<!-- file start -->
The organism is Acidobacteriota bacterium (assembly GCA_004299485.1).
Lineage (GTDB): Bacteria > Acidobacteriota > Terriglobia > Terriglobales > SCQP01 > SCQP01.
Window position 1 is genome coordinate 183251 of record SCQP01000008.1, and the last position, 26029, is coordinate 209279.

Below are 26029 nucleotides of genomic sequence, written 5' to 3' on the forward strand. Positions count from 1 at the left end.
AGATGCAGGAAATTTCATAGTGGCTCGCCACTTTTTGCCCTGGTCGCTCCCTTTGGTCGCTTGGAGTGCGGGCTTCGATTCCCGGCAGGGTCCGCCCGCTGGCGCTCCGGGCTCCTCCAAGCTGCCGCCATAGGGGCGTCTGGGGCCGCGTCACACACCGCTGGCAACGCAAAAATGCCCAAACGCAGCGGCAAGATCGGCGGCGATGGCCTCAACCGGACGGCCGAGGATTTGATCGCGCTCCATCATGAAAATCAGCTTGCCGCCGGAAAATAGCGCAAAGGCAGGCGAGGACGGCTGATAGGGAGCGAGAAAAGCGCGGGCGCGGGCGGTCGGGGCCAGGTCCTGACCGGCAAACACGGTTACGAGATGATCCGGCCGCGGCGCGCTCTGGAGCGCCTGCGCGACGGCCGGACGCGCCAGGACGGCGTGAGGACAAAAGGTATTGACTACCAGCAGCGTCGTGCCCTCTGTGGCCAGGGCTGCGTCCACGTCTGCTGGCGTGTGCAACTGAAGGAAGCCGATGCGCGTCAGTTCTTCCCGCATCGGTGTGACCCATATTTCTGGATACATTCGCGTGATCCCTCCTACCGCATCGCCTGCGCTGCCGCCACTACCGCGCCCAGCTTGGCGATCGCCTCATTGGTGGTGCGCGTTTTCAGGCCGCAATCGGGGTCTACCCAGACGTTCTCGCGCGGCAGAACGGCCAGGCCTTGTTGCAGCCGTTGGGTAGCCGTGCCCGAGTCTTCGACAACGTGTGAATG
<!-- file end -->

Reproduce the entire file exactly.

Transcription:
The organism is Acidobacteriota bacterium (assembly GCA_004299485.1).
Lineage (GTDB): Bacteria > Acidobacteriota > Terriglobia > Terriglobales > SCQP01 > SCQP01.
Window position 1 is genome coordinate 183251 of record SCQP01000008.1, and the last position, 26029, is coordinate 209279.

Below are 26029 nucleotides of genomic sequence, written 5' to 3' on the forward strand. Positions count from 1 at the left end.
AGATGCAGGAAATTTCATAGTGGCTCGCCACTTTTTGCCCTGGTCGCTCCCTTTGGTCGCTTGGAGTGCGGGCTTCGATTCCCGGCAGGGTCCGCCCGCTGGCGCTCCGGGCTCCTCCAAGCTGCCGCCATAGGGGCGTCTGGGGCCGCGTCACACACCGCTGGCAACGCAAAAATGCCCAAACGCAGCGGCAAGATCGGCGGCGATGGCCTCAACCGGACGGCCGAGGATTTGATCGCGCTCCATCATGAAAATCAGCTTGCCGCCGGAAAATAGCGCAAAGGCAGGCGAGGACGGCTGATAGGGAGCGAGAAAAGCGCGGGCGCGGGCGGTCGGGGCCAGGTCCTGACCGGCAAACACGGTTACGAGATGATCCGGCCGCGGCGCGCTCTGGAGCGCCTGCGCGACGGCCGGACGCGCCAGGACGGCGTGAGGACAAAAGGTATTGACTACCAGCAGCGTCGTGCCCTCTGTGGCCAGGGCTGCGTCCACGTCTGCTGGCGTGTGCAACTGAAGGAAGCCGATGCGCGTCAGTTCTTCCCGCATCGGTGTGACCCATATTTCTGGATACATTCGCGTGATCCCTCCTACCGCATCGCCTGCGCTGCCGCCACTACCGCGCCCAGCTTGGCGATCGCCTCATTGGTGGTGCGCGTTTTCAGGCCGCAATCGGGGTCTACCCAGACGTTCTCGCGCGGCAGAACGGCCAGGCCTTGTTGCAGCCGTTGGGTAGCCGTGCCCGAGTCTTCGACAACGTGTGAATG